Cardinal Egan, Friend of New York

Members of the clergy touch the casket of Cardinal Edward Egan as they process into St. Patrick's Cathedral during a funeral mass March 10, 2015 in New York City. Egan, who led the New York Archdiocese for nearly a decade died March 5, at age 82. (Photo: Chad Rachman-Pool/Getty Images)

Members of the clergy touch the casket of Cardinal Edward Egan as they process into St. Patrick’s Cathedral during a funeral mass March 10, 2015 in New York City. Egan, who led the New York Archdiocese for nearly a decade died March 5, at age 82. (Photo: Chad Rachman-Pool/Getty Images)

His tenure as the spiritual head of 2.5 million Catholic New Yorkers will always be associated with 9/11, and rightly so. During the terrible weeks that followed the terrorist attacks in downtown New York, Edward Cardinal Egan played the role of comforter-in-chief, presiding over the endless memorials and funerals for fallen first-responders, so many of whom were Catholic. His words and his presence helped ease the unknowable pain of the children, parents, grandparents, and friends of firefighters and police officers who died trying to protect a city under siege.

Cardinal Egan died last week at the age of 82. He became the first archbishop of New York to retire from his post – all of his predecessors, dating back to the early 19th Century, died on the job. Reserved in public, he was hardly the second coming of Father Francis O’Malley, the easy-going priest played by Bing Crosby in “Going My Way.” Indeed, he was hardly the second coming of his immediate predecessor, the famously outspoken, outgoing John Cardinal O’Connor.


Egan had been given a difficult task, but he performed it well and without complaint.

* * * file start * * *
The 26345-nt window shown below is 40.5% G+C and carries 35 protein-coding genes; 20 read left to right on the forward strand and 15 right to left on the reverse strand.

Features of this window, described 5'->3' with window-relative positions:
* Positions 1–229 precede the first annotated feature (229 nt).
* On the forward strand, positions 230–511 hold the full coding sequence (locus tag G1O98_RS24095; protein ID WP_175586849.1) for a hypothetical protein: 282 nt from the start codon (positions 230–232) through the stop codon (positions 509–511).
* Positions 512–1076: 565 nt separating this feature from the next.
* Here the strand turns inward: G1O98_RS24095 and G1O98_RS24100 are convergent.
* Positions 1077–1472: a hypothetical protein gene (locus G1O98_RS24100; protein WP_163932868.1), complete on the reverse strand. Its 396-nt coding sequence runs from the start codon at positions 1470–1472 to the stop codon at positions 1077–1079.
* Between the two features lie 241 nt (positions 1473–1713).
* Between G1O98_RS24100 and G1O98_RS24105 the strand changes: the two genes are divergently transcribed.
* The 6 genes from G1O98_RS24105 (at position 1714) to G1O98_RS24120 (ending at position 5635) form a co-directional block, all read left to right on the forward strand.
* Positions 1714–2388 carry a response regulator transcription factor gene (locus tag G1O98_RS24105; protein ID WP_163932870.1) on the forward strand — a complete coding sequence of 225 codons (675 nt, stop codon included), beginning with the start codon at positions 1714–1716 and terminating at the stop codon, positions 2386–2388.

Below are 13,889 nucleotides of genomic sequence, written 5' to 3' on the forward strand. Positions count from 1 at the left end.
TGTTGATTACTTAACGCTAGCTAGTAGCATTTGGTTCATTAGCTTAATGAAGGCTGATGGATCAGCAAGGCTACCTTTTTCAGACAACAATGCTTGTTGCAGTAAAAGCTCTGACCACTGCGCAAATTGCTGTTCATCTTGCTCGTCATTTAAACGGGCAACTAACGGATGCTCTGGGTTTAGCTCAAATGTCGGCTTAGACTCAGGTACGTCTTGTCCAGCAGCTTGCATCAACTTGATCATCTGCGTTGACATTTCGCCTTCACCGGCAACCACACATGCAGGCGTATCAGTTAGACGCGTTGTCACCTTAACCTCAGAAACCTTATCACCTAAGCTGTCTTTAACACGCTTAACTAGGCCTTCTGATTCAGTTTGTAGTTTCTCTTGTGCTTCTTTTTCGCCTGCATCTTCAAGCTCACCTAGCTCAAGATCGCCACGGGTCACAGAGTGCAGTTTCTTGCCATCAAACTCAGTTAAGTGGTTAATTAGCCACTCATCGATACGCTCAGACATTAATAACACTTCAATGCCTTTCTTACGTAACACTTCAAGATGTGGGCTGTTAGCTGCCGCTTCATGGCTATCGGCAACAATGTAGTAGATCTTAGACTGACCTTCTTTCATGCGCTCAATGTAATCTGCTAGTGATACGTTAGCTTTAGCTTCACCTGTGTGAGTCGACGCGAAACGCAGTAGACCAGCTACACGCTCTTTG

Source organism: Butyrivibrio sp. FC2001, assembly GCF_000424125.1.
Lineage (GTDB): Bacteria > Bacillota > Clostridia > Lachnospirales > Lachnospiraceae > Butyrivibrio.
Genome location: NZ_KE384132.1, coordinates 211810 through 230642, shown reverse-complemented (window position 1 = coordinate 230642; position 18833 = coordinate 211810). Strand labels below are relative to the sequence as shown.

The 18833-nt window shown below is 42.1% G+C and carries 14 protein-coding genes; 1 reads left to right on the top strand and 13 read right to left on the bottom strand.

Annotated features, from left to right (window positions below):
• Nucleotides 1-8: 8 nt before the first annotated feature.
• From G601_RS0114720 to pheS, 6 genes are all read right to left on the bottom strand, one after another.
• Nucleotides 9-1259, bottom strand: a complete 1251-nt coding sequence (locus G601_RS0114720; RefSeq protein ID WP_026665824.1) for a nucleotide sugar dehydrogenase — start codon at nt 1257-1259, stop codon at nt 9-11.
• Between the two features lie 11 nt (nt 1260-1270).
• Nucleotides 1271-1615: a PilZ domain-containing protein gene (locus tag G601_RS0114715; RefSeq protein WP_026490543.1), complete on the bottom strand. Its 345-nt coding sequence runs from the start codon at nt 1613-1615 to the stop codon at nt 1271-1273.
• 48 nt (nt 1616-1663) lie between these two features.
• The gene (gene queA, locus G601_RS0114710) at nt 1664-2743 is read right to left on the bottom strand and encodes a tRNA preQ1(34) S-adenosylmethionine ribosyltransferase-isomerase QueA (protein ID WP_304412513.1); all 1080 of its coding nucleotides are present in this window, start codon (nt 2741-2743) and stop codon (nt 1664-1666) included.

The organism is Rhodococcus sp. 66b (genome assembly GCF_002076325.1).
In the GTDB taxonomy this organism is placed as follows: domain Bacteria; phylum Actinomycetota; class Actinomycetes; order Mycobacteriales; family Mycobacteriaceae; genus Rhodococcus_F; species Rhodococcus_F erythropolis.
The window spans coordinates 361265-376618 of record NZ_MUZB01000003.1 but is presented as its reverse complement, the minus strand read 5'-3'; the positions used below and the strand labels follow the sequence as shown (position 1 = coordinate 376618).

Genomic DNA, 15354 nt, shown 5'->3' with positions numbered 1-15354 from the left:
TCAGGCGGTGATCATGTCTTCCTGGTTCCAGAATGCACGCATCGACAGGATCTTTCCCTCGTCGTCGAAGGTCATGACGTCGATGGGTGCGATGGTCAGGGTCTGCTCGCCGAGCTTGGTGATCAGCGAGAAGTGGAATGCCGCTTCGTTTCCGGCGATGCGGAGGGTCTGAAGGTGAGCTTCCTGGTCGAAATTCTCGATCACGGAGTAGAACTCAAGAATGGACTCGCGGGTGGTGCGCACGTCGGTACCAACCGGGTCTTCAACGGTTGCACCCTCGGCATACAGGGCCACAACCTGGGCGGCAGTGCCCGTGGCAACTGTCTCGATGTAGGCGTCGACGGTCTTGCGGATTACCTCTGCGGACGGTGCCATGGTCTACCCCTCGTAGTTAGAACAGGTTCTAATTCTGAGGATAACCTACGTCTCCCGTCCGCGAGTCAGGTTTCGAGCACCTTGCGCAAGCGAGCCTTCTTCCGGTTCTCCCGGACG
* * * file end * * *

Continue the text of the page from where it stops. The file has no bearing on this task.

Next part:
His work was done behind the scenes, and it was not especially rewarding work. In a rare wistful moment just before his retirement in 2009, Cardinal Egan noted that he felt a special kinship with New York’s first Catholic Cardinal, John McCloskey, who succeeded the legendary archbishop John Hughes in 1864. Hughes was a force of nature, the builder of Catholic schools and social-service providers, institutions that are with us still. McCloskey, Cardinal Egan noted, had to figure out how to pay the bills.

Similarly, Egan inherited bills accumulated during O’Connor’s charismatic reign. The Catholic Archdiocese of New York was running a $20 million annual deficit when Egan took over in 2000. Egan was forced to make tough decisions that O’Connor avoided, closing parishes and schools despite vigorous protests.

By the time Egan retired in 2009, Catholic institutions in New York were on a more-solid footing (although new rounds of parish and school closings have followed). He had been given a difficult task, but he performed it well and without complaint.

The Catholic Church plays an enormous role in New York. It continues to operate hundreds of schools. Its social service agencies provide the needy with temporal as well as spiritual comfort.

Cardinal Egan made decisions that ensured a better future for the institution and the city he served. He deserves the thanks in death that he did not receive in life.